Using iron magnetism to select for genetic variations in unicellular organisms

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Nishida and Silver (2012) report, that model organism Saccharomyces cerevisiae becomes paramagnetic, when grown on iron citrate. Magnetism is enhanced upon a shift of cytoplasmatic redox state towards a more oxidized state, upon addition of human ferritin iron chelator and upon deletion of vacuolar iron importer.

Magnetism is proportional to Tco89 activity, which obviously shifts the cellular redox state towards a more oxidized state. Therefore oxidative stress is also expected to increase magnetism. Mitochondrial activity is known to excert oxidative stress, therefore magnetism can be used to separate metabolically active from inactive cells.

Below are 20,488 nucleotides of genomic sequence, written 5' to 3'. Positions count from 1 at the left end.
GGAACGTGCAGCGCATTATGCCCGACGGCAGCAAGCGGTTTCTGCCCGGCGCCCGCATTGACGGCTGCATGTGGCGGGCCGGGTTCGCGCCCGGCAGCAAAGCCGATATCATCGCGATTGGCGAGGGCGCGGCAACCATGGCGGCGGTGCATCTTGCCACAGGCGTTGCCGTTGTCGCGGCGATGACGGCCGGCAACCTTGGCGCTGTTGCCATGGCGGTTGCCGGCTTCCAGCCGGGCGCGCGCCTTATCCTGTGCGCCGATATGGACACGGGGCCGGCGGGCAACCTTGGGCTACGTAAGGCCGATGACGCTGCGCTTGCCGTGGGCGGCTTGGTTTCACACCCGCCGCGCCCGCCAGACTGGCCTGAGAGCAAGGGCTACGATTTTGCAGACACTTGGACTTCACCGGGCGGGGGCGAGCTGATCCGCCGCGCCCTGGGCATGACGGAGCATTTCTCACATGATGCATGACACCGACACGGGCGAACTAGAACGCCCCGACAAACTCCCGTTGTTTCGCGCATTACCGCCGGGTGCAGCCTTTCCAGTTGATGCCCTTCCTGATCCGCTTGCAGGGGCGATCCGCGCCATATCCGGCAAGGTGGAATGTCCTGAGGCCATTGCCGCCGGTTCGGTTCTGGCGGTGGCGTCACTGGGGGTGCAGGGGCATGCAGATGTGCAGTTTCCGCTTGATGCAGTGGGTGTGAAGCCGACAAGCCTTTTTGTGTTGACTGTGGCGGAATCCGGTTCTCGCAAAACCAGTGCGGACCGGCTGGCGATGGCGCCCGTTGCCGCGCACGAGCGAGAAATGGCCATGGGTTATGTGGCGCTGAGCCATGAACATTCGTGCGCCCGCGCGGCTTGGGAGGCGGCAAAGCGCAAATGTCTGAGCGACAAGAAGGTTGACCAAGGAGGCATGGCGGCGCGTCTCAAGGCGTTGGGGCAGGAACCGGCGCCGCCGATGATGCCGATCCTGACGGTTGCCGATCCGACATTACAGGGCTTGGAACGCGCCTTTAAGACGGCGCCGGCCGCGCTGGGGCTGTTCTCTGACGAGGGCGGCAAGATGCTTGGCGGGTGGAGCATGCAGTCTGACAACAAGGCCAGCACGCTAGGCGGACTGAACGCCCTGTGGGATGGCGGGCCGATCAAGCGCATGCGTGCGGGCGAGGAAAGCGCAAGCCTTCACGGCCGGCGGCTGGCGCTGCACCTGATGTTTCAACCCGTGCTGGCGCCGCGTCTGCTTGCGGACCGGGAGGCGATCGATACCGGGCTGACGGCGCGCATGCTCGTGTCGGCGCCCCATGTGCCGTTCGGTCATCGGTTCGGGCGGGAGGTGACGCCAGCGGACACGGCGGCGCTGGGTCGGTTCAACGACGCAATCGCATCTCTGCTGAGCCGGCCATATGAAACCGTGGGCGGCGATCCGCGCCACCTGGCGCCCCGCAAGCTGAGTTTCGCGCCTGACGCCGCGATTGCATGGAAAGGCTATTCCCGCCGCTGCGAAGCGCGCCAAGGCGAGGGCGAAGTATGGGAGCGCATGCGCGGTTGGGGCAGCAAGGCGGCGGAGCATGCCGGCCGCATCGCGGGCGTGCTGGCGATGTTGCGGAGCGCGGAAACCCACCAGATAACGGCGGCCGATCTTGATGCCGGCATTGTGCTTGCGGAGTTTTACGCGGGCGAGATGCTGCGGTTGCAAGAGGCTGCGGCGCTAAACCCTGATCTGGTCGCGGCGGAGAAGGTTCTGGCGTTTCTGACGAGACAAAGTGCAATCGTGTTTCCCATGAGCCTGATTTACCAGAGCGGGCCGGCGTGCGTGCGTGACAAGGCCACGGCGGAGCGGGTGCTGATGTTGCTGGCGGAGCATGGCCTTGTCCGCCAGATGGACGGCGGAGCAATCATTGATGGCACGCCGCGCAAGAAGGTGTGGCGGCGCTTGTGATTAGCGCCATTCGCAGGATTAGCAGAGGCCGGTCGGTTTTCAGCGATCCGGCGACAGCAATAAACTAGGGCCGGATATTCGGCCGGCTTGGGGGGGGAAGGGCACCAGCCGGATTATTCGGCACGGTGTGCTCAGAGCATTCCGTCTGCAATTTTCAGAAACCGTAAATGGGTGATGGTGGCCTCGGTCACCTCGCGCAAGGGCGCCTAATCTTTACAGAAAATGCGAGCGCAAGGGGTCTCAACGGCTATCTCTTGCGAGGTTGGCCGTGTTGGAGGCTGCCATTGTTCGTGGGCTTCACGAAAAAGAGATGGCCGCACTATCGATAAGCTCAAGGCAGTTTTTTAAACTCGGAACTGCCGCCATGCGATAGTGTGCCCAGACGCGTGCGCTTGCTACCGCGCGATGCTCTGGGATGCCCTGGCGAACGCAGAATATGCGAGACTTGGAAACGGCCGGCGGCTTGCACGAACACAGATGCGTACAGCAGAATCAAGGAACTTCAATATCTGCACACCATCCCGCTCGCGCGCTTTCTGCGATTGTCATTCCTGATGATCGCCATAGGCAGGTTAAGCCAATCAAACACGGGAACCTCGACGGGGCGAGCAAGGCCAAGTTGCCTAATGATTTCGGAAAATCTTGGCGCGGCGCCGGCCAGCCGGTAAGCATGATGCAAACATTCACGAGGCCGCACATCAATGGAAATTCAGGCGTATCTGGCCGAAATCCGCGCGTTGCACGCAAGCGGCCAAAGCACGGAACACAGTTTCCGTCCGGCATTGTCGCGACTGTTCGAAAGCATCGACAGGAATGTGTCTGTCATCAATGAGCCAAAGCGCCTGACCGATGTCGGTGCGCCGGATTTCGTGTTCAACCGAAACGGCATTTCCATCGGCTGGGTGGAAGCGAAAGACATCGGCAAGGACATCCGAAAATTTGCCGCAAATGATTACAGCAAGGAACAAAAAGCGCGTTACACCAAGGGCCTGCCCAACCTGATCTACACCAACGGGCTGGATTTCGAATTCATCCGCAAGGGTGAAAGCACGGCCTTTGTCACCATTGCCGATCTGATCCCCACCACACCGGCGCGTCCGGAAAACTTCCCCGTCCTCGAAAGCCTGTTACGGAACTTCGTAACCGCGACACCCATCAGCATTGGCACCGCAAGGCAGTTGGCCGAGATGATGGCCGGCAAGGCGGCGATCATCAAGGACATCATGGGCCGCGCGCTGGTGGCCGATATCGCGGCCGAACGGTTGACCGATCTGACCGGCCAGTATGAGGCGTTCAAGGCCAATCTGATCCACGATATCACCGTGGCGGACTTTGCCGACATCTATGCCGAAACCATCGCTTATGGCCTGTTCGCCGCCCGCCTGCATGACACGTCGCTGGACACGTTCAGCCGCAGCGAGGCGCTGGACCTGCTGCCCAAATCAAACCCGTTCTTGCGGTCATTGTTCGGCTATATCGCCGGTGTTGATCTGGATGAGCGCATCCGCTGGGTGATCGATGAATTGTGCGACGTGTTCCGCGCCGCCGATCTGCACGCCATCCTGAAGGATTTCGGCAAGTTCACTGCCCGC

Such a procedure provides the advantage, that no antibiotics need to be applied. Mutant selection can therefore be carried out, without the need for common methods of molecular biology, allowing for culturing of genetic variations outside a genetics lab.

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